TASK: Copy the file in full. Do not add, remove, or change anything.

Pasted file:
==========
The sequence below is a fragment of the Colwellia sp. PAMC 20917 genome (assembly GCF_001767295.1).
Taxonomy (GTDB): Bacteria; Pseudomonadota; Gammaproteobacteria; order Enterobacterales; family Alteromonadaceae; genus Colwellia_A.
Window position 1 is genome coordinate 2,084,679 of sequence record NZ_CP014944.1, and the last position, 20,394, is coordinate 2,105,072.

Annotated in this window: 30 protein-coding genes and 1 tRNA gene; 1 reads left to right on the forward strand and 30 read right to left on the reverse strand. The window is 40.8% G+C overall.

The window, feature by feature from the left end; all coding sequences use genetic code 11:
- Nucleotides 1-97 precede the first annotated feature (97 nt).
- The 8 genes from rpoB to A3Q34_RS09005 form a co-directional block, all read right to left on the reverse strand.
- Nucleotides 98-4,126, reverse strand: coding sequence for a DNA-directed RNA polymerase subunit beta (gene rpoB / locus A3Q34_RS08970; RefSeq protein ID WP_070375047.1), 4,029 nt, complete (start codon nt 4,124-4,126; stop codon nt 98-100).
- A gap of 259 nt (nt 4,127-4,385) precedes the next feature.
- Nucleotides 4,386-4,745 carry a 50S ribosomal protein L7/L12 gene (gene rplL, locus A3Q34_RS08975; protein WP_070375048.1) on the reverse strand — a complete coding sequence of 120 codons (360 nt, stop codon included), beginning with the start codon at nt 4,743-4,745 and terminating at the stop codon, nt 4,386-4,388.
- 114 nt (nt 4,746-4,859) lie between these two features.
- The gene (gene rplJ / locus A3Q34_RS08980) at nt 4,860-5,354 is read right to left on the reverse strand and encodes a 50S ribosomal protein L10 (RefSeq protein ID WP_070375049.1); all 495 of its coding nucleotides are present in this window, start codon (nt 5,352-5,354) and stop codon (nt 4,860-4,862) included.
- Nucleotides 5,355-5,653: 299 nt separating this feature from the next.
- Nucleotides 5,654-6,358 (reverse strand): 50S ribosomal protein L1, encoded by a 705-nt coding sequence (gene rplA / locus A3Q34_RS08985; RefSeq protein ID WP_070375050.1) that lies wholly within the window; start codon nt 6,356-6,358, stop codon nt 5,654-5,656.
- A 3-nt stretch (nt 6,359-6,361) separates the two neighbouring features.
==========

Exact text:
The sequence below is a fragment of the Colwellia sp. PAMC 20917 genome (assembly GCF_001767295.1).
Taxonomy (GTDB): Bacteria; Pseudomonadota; Gammaproteobacteria; order Enterobacterales; family Alteromonadaceae; genus Colwellia_A.
Window position 1 is genome coordinate 2,084,679 of sequence record NZ_CP014944.1, and the last position, 20,394, is coordinate 2,105,072.

Annotated in this window: 30 protein-coding genes and 1 tRNA gene; 1 reads left to right on the forward strand and 30 read right to left on the reverse strand. The window is 40.8% G+C overall.

The window, feature by feature from the left end; all coding sequences use genetic code 11:
- Nucleotides 1-97 precede the first annotated feature (97 nt).
- The 8 genes from rpoB to A3Q34_RS09005 form a co-directional block, all read right to left on the reverse strand.
- Nucleotides 98-4,126, reverse strand: coding sequence for a DNA-directed RNA polymerase subunit beta (gene rpoB / locus A3Q34_RS08970; RefSeq protein ID WP_070375047.1), 4,029 nt, complete (start codon nt 4,124-4,126; stop codon nt 98-100).
- A gap of 259 nt (nt 4,127-4,385) precedes the next feature.
- Nucleotides 4,386-4,745 carry a 50S ribosomal protein L7/L12 gene (gene rplL, locus A3Q34_RS08975; protein WP_070375048.1) on the reverse strand — a complete coding sequence of 120 codons (360 nt, stop codon included), beginning with the start codon at nt 4,743-4,745 and terminating at the stop codon, nt 4,386-4,388.
- 114 nt (nt 4,746-4,859) lie between these two features.
- The gene (gene rplJ / locus A3Q34_RS08980) at nt 4,860-5,354 is read right to left on the reverse strand and encodes a 50S ribosomal protein L10 (RefSeq protein ID WP_070375049.1); all 495 of its coding nucleotides are present in this window, start codon (nt 5,352-5,354) and stop codon (nt 4,860-4,862) included.
- Nucleotides 5,355-5,653: 299 nt separating this feature from the next.
- Nucleotides 5,654-6,358 (reverse strand): 50S ribosomal protein L1, encoded by a 705-nt coding sequence (gene rplA / locus A3Q34_RS08985; RefSeq protein ID WP_070375050.1) that lies wholly within the window; start codon nt 6,356-6,358, stop codon nt 5,654-5,656.
- A 3-nt stretch (nt 6,359-6,361) separates the two neighbouring features.